Vitamin D (25-OH D2/25-OH D3) – DM6 Health


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Vitamin D (25-OH D2/25-OH D3)


What is vitamin D and what is it used for?

Vitamin D is a fat-soluble vitamin that is important for maintaining healthy bones and teeth. It helps the body absorb calcium and phosphorus, which are necessary for bone health. Vitamin D also plays a role in immune function and may have other health benefits, such as reducing the risk of certain types of cancer and diabetes.

How is vitamin D tested?

Vitamin D levels can be measured through a blood test. A healthcare provider will collect a blood sample and send it to a laboratory for analysis.

What is a normal range for vitamin D levels?

The normal range for vitamin D levels can vary depending on the specific laboratory and the method used to test the vitamin. In general, a normal range for vitamin D is considered to be 30-74 ng/mL. However, some experts recommend higher levels for optimal health, with a target range of 50-80 ng/mL.

What can cause abnormal vitamin D levels?

Abnormal vitamin D levels can be caused by a variety of factors, including insufficient sun exposure, a poor diet, and certain medical conditions. People with dark skin, older adults, and those who are obese may be at increased risk of low vitamin D levels.

How is abnormal vitamin D levels treated?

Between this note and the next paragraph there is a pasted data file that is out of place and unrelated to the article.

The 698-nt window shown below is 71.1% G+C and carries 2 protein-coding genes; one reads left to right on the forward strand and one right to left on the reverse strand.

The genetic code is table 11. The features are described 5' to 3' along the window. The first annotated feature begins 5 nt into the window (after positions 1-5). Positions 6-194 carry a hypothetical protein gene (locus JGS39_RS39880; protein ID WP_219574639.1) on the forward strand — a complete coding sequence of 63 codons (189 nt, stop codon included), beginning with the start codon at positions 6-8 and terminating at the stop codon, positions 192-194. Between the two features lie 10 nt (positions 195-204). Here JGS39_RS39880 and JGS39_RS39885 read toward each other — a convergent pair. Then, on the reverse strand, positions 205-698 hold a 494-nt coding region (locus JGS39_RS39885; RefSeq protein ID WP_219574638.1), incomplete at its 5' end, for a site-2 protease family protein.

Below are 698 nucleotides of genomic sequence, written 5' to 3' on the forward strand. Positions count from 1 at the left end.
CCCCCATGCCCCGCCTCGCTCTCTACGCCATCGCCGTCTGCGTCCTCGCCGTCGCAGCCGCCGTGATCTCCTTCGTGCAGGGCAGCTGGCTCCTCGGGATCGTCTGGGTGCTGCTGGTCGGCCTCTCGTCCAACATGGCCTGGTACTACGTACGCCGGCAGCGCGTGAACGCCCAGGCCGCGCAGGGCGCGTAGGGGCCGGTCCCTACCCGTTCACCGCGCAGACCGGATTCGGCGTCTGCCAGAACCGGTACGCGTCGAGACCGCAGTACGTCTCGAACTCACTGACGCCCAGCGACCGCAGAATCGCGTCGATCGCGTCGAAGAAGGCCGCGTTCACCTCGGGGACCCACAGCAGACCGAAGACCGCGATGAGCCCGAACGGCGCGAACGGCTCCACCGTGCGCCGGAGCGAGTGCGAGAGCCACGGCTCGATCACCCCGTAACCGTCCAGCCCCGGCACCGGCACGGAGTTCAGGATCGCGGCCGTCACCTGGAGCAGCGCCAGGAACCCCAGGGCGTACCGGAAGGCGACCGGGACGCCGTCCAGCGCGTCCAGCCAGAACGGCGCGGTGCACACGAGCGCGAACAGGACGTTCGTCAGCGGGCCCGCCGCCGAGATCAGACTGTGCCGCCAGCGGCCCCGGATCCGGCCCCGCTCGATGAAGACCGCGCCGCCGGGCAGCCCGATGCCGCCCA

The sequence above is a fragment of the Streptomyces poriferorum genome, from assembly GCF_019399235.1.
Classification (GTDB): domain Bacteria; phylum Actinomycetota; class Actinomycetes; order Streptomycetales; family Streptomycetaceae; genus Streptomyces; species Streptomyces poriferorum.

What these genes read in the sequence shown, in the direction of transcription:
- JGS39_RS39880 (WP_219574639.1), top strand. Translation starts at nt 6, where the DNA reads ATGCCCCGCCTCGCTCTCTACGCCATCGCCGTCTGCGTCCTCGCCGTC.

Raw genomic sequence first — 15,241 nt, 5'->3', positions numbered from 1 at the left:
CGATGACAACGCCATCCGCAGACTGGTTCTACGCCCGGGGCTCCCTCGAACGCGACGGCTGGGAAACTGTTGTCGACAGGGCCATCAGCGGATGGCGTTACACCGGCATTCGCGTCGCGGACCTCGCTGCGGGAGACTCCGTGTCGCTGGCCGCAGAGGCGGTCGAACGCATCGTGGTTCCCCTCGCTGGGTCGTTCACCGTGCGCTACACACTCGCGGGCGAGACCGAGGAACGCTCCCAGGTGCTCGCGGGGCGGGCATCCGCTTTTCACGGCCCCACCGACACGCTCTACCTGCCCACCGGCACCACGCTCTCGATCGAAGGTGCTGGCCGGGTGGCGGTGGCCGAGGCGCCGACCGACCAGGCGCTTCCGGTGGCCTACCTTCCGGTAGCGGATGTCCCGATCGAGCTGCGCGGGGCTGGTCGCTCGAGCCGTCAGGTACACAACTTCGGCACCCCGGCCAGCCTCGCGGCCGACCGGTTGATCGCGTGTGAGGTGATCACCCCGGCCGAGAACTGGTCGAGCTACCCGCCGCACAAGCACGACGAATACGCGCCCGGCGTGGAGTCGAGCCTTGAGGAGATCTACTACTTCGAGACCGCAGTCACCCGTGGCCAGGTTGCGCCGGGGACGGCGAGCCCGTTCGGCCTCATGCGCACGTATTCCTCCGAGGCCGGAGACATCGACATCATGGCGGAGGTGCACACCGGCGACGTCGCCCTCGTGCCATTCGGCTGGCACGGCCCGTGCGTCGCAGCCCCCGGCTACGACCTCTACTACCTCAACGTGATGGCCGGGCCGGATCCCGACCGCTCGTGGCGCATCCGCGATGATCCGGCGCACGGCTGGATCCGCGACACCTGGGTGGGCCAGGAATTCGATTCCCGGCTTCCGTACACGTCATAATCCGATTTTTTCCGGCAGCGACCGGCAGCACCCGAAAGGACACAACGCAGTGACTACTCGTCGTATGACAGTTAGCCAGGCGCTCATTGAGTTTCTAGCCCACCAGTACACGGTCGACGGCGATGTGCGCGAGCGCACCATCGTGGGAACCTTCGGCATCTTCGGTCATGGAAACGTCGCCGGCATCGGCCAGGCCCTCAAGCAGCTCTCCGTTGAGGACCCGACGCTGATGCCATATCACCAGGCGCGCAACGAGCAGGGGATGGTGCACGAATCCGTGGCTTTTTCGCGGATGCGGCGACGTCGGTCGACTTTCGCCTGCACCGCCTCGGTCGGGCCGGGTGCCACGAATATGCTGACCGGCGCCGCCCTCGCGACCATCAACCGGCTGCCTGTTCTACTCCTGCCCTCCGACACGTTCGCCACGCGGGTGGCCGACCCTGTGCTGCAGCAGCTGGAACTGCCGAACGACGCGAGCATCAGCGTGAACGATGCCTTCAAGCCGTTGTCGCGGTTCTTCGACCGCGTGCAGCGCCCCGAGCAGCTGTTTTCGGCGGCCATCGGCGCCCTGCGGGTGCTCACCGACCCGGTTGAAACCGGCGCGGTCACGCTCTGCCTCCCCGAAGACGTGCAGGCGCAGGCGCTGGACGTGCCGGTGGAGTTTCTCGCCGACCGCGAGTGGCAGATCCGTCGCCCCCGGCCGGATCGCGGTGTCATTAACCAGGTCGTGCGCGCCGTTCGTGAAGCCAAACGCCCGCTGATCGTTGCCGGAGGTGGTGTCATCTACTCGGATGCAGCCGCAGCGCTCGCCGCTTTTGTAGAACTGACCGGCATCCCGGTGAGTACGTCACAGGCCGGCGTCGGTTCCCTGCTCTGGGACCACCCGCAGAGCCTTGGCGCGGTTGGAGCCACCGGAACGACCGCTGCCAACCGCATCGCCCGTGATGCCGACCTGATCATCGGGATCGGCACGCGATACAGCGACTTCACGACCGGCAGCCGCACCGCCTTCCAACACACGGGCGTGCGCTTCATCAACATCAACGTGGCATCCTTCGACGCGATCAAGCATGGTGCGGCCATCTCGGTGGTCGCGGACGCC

Treatment for abnormal vitamin D levels may involve taking vitamin D supplements, increasing sun exposure, or making changes to the diet to include more vitamin D-rich foods. It is important to discuss treatment options with a healthcare provider.

Are there any risks associated with taking vitamin D supplements?

Vitamin D supplements are generally safe when taken in recommended doses. However, taking too much vitamin D can cause side effects such as weakness, fatigue, and nausea. It is important to follow the dosage recommendations of a healthcare provider or the package label when taking vitamin D supplements.

Can vitamin D levels be affected by certain medications?

Yes, certain medications may affect vitamin D levels. For example, some anticonvulsants, corticosteroids, and cholesterol-lowering medications may interfere with the body's ability to absorb vitamin D. It is important to inform a healthcare provider about all medications being taken, including over-the-counter and herbal remedies, when having vitamin D levels tested.

Can vitamin D levels be affected by lifestyle factors?

Certain lifestyle factors may also affect vitamin D levels. For example, spending too little time in the sun, wearing clothing that covers the skin, and using sunscreen can all reduce vitamin D production. Maintaining a healthy diet that includes vitamin D-rich foods, such as fatty fish, eggs, and fortified foods, and getting regular sun exposure may help to maintain healthy vitamin D levels.


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Mayo Clinic. (2020). Vitamin D test. Retrieved from

Lab Tests Online. (n.d.). Vitamin D (25-Hydroxyvitamin D). Retrieved from

National Institute of Arthritis and Musculoskeletal and Skin Diseases. (2021). Vitamin D and your health. Retrieved from